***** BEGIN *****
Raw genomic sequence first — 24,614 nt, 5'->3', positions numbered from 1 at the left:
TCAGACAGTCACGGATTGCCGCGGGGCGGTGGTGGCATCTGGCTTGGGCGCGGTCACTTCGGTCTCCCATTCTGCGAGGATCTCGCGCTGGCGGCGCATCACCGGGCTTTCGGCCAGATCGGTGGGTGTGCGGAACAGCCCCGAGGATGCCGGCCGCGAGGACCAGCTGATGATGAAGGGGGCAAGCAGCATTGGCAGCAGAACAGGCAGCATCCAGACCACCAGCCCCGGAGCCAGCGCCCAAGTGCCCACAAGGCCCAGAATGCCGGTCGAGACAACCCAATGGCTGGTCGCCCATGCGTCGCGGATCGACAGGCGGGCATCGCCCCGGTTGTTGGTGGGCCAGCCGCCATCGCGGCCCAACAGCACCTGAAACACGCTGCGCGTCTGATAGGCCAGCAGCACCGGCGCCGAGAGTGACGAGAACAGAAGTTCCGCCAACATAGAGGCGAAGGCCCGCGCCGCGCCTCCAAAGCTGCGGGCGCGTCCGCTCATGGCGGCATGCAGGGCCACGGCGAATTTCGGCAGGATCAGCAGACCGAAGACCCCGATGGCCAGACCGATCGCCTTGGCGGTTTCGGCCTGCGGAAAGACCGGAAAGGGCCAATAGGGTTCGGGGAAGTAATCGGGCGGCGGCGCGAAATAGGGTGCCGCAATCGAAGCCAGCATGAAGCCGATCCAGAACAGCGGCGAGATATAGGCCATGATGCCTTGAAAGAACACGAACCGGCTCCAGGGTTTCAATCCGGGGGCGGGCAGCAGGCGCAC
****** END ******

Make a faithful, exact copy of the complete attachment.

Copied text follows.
Raw genomic sequence first — 24,614 nt, 5'->3', positions numbered from 1 at the left:
TCAGACAGTCACGGATTGCCGCGGGGCGGTGGTGGCATCTGGCTTGGGCGCGGTCACTTCGGTCTCCCATTCTGCGAGGATCTCGCGCTGGCGGCGCATCACCGGGCTTTCGGCCAGATCGGTGGGTGTGCGGAACAGCCCCGAGGATGCCGGCCGCGAGGACCAGCTGATGATGAAGGGGGCAAGCAGCATTGGCAGCAGAACAGGCAGCATCCAGACCACCAGCCCCGGAGCCAGCGCCCAAGTGCCCACAAGGCCCAGAATGCCGGTCGAGACAACCCAATGGCTGGTCGCCCATGCGTCGCGGATCGACAGGCGGGCATCGCCCCGGTTGTTGGTGGGCCAGCCGCCATCGCGGCCCAACAGCACCTGAAACACGCTGCGCGTCTGATAGGCCAGCAGCACCGGCGCCGAGAGTGACGAGAACAGAAGTTCCGCCAACATAGAGGCGAAGGCCCGCGCCGCGCCTCCAAAGCTGCGGGCGCGTCCGCTCATGGCGGCATGCAGGGCCACGGCGAATTTCGGCAGGATCAGCAGACCGAAGACCCCGATGGCCAGACCGATCGCCTTGGCGGTTTCGGCCTGCGGAAAGACCGGAAAGGGCCAATAGGGTTCGGGGAAGTAATCGGGCGGCGGCGCGAAATAGGGTGCCGCAATCGAAGCCAGCATGAAGCCGATCCAGAACAGCGGCGAGATATAGGCCATGATGCCTTGAAAGAACACGAACCGGCTCCAGGGTTTCAATCCGGGGGCGGGCAGCAGGCGCAC